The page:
Posts Tagged ‘Riesling’

Expensive wine & upcoming TOTT & Riesling tastings

Sunday, May 1st, 2011

I had a story forwarded by a reader I thought I’d share.  Also want to give a heads up about two of my favorite tastings of the year; first the annual TOTT (Wine Enthusiast’s Toast of the Town) & next week’s Riesling (Wines of Germany) tasting.  I expect to attend both and hope to write about each shortly thereafter…

In the meantime, enjoy!

“Expensive Wine Indistinguishable from the Cheap Stuff”

The case for boxed wine just got stronger. In a blind taste test at the Edinburgh International Science Festival, 578 volunteers tasted wines ranging from 3.49 British pounds (or about $5.78 in American dollars) per bottle to £29.99 (just shy of $50). They were told that they were drinking one cheap wine, classified as being under £5 per bottle, and one expensive wine that cost £10 or more, and asked to identify which was which. Read on to see how they fared.

As reported in The Guardian, the volunteers managed to identify the more expensive wine only 53% of the time, and even less than that (47%) when the wines in question were red. Essentially, you’d have an equal chance of guessing an unborn baby’s gender or calling a flipped coin mid-air as you would of determining which wine is of higher value by taste alone. The wine with the highest accuracy rate was a pinot grigio, and that with the lowest was a claret, for which 61% of tasters thought the £3.49 bottle cost more than its £15.99 counterpart.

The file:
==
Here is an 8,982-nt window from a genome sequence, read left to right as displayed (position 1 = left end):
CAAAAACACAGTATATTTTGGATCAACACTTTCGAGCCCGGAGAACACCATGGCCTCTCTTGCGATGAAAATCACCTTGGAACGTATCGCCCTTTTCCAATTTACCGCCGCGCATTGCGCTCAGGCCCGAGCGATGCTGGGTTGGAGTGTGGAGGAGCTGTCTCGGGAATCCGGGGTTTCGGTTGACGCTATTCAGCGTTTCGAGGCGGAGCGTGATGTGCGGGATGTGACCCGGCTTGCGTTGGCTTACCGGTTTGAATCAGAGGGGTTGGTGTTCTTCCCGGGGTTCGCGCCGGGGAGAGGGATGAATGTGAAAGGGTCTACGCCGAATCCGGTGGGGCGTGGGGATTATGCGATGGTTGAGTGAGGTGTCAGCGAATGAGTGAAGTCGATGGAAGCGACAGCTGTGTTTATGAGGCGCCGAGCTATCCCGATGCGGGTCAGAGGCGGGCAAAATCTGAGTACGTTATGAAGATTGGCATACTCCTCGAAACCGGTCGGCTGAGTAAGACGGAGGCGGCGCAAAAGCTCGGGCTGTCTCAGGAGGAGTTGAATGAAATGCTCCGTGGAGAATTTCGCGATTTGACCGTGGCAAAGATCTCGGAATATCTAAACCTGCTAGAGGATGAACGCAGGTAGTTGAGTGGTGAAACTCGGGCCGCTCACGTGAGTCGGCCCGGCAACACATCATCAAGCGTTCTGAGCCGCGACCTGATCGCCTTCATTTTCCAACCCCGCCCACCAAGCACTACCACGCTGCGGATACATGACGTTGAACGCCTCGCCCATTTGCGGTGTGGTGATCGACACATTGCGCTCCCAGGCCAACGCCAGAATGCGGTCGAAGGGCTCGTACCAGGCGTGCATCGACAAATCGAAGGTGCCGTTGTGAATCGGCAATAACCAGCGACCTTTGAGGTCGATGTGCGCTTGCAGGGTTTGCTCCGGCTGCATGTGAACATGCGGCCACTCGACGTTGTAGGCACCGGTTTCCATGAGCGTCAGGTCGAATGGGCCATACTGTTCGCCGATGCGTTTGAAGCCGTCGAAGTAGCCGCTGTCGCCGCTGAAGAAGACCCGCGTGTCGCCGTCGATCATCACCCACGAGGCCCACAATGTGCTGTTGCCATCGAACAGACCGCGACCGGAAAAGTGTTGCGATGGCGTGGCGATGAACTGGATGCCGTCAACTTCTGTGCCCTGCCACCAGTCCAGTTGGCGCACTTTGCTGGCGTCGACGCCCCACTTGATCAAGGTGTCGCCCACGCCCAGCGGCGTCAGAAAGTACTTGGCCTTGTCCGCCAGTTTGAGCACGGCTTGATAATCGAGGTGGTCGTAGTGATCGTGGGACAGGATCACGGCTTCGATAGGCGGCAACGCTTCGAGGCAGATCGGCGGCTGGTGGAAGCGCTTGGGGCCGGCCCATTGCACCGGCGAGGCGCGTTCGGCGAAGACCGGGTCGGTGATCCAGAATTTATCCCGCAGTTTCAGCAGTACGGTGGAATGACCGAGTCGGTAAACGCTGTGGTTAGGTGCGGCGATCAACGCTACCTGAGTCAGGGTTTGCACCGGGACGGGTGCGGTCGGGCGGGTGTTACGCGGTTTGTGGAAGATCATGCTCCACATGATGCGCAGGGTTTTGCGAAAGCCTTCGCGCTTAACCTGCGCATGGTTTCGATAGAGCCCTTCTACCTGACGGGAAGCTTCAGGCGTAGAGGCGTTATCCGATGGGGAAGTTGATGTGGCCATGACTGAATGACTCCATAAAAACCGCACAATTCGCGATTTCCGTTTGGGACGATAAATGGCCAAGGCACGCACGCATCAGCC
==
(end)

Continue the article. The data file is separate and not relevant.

The moral here seems clear: If you want to drink free wine, sign up for more European science festivals. Also, if there is a costly wine you legitimately love, by all means, go ahead and splurge. But don’t venture down the wine aisle hoping to stumble on something tasty using price alone as your guideline, particularly with reds. Time to stock back up on that Two Buck Chuck.

Riesling World Tour 2010

Sunday, May 23rd, 2010

I was attending a Spanish wine tasting in the city a little over a week ago that happened to be taking place the same day as the big Riesling tasting.  Which provided me with just enough time to sneak away to one of my favorite tastings of the year.

The 2010 Riesling tasting was very much like previous Riesling tastings I’ve attended.  A nice representation of producers who presently import their wines with several seeking importers.  And of course the favorite table, the library selection, called “1990’s – a decade of great Rieslings”.  Here the exhibitors had a chance to submit a wine from their library to be shown to the attendees.